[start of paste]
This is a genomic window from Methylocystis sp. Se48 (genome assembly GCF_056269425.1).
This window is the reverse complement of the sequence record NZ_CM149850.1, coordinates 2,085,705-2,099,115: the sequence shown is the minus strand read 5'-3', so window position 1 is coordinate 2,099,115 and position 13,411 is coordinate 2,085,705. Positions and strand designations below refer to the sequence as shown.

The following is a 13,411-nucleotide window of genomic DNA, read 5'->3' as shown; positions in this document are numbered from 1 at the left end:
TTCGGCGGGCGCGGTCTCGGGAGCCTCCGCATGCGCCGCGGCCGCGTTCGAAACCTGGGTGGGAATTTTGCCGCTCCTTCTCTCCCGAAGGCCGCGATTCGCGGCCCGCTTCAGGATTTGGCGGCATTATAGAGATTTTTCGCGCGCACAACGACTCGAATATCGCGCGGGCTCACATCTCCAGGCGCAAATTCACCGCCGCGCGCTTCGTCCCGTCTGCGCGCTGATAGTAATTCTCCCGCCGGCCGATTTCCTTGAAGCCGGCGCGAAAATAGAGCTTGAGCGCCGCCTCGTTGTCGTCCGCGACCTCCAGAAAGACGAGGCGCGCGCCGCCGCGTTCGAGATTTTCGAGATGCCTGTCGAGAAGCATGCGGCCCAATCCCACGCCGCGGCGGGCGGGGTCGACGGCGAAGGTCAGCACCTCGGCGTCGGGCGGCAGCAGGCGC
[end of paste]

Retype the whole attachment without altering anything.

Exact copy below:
This is a genomic window from Methylocystis sp. Se48 (genome assembly GCF_056269425.1).
This window is the reverse complement of the sequence record NZ_CM149850.1, coordinates 2,085,705-2,099,115: the sequence shown is the minus strand read 5'-3', so window position 1 is coordinate 2,099,115 and position 13,411 is coordinate 2,085,705. Positions and strand designations below refer to the sequence as shown.

The following is a 13,411-nucleotide window of genomic DNA, read 5'->3' as shown; positions in this document are numbered from 1 at the left end:
TTCGGCGGGCGCGGTCTCGGGAGCCTCCGCATGCGCCGCGGCCGCGTTCGAAACCTGGGTGGGAATTTTGCCGCTCCTTCTCTCCCGAAGGCCGCGATTCGCGGCCCGCTTCAGGATTTGGCGGCATTATAGAGATTTTTCGCGCGCACAACGACTCGAATATCGCGCGGGCTCACATCTCCAGGCGCAAATTCACCGCCGCGCGCTTCGTCCCGTCTGCGCGCTGATAGTAATTCTCCCGCCGGCCGATTTCCTTGAAGCCGGCGCGAAAATAGAGCTTGAGCGCCGCCTCGTTGTCGTCCGCGACCTCCAGAAAGACGAGGCGCGCGCCGCCGCGTTCGAGATTTTCGAGATGCCTGTCGAGAAGCATGCGGCCCAATCCCACGCCGCGGCGGGCGGGGTCGACGGCGAAGGTCAGCACCTCGGCGTCGGGCGGCAGCAGGCGC